A new ATP-sensitive K+ channel-independent mechanism is involved in glucose-excited neurons of mouse arcuate nucleus

Diabetes. 2004 Nov;53(11):2767-75. doi: 10.2337/diabetes.53.11.2767.


Glucose is known to modify electrical activity of neurons in different hypothalamic areas such as the arcuate nucleus (ARC) or the ventromedian nucleus. In these structures, it has been demonstrated that glucose-induced excitation of neurons involves ATP-sensitive K(+) (K(ATP)) channel closure. The aim of the present study was to determine whether ARC neurons were able to detect high extracellular glucose concentrations and which mechanisms were involved in this detection by using whole-cell and cell-attached patch-clamp techniques in acute mouse brain slices. An increase from 5 to 20 mmol/l glucose stimulated 19% and inhibited 9% of ARC neurons. Because of the high-glucose concentrations used, we called these neurons high-glucose-excited (HGE) and high-glucose-inhibited (HGI) neurons, respectively. Glucose-induced depolarization of HGE neurons was not abolished by tetrodotoxin treatment and was correlated with an increase of membrane conductance that reversed at approximately 20 mV. Experiments with diazoxide, pinacidil, or tolbutamide showed that K(ATP) channels were present and functional in most of the ARC neurons but were mostly closed at 5 mmol/l glucose. Moreover, HGE neurons were also present in ARC of Kir6.2 null mice. These results suggested that ARC neurons have the ability to sense higher glucose concentrations than 5 mmol/l through a new K(ATP) channel-independent mechanism.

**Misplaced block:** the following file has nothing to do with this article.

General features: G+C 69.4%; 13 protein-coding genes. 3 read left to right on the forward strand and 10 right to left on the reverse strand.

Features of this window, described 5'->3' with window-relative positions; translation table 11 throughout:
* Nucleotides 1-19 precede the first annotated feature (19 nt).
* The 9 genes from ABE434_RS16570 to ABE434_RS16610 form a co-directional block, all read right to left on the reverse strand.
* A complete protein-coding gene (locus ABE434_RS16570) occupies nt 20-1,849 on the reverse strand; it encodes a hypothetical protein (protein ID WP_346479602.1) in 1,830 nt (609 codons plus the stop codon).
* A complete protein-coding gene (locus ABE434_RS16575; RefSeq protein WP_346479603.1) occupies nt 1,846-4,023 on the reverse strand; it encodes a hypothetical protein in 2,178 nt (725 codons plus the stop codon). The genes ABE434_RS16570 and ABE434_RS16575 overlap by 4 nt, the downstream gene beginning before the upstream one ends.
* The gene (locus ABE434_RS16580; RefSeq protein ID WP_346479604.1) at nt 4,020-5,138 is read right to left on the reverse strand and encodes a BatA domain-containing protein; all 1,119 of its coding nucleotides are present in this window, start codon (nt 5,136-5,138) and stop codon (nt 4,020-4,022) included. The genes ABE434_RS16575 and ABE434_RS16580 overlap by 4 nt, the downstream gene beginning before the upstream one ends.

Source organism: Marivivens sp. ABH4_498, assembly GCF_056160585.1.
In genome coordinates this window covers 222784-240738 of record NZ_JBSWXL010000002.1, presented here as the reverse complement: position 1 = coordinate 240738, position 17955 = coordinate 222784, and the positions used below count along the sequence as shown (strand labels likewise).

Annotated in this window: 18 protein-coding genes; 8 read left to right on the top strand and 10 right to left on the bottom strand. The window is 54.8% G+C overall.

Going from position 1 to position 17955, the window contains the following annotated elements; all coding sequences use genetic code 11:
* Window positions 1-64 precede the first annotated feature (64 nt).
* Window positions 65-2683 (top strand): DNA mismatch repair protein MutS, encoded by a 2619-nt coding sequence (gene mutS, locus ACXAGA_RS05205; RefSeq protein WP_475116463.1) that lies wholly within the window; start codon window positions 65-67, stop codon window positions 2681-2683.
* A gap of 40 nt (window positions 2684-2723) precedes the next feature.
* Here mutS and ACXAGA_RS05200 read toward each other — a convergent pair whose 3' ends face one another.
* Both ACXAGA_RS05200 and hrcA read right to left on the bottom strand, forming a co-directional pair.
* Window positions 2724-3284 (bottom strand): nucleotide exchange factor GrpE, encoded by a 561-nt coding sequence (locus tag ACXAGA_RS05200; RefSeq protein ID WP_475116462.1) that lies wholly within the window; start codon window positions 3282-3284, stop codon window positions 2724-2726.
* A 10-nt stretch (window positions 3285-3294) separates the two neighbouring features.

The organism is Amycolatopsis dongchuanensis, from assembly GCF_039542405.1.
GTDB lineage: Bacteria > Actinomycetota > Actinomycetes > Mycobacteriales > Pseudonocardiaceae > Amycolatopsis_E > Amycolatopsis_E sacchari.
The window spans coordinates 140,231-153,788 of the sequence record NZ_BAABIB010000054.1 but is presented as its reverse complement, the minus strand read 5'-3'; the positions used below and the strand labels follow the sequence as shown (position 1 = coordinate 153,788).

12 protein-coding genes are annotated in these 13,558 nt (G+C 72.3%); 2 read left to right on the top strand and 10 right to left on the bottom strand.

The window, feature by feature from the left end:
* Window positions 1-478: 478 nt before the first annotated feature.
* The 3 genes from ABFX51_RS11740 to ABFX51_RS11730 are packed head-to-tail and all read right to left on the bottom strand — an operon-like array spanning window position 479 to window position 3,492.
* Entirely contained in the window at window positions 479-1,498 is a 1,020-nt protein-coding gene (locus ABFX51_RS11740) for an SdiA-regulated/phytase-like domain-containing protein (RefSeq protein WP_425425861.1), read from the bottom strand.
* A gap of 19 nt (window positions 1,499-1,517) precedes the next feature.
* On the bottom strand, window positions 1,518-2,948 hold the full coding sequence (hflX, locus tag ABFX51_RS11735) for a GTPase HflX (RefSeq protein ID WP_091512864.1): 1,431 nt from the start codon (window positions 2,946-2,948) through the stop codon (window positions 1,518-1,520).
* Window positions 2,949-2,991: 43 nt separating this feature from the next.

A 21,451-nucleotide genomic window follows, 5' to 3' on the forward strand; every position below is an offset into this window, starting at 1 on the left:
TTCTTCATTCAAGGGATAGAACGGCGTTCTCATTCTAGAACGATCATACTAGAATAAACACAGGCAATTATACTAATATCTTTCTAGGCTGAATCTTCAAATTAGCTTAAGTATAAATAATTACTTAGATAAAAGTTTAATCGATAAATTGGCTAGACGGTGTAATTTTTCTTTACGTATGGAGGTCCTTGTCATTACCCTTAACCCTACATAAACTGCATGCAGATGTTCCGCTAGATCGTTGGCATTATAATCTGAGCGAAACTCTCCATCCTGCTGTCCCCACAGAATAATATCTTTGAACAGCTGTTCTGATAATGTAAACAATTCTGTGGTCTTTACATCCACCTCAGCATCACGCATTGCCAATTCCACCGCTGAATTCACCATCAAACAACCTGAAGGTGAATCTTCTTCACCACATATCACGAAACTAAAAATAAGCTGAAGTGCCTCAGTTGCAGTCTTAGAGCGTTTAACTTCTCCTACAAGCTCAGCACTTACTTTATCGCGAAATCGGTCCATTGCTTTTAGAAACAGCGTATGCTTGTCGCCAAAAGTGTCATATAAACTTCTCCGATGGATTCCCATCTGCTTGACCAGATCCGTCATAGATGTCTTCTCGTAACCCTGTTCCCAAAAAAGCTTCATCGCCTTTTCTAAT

Publication types

  • Research Support, Non-U.S. Gov't

MeSH terms

  • Animals
  • Arcuate Nucleus of Hypothalamus / physiology*
  • Cesium / pharmacology
  • Chlorides / pharmacology
  • Glucose / pharmacology
  • Glucose / physiology*
  • In Vitro Techniques
  • Membrane Potentials / drug effects
  • Membrane Potentials / physiology
  • Mice
  • Mice, Knockout
  • Neurons / drug effects
  • Neurons / physiology*
  • Patch-Clamp Techniques
  • Potassium Channels, Inwardly Rectifying / deficiency
  • Potassium Channels, Inwardly Rectifying / genetics
  • Potassium Channels, Inwardly Rectifying / physiology*
  • Tetrodotoxin / pharmacology


  • Chlorides
  • Kir6.2 channel
  • Potassium Channels, Inwardly Rectifying
  • Cesium
  • Tetrodotoxin
  • cesium chloride
  • Glucose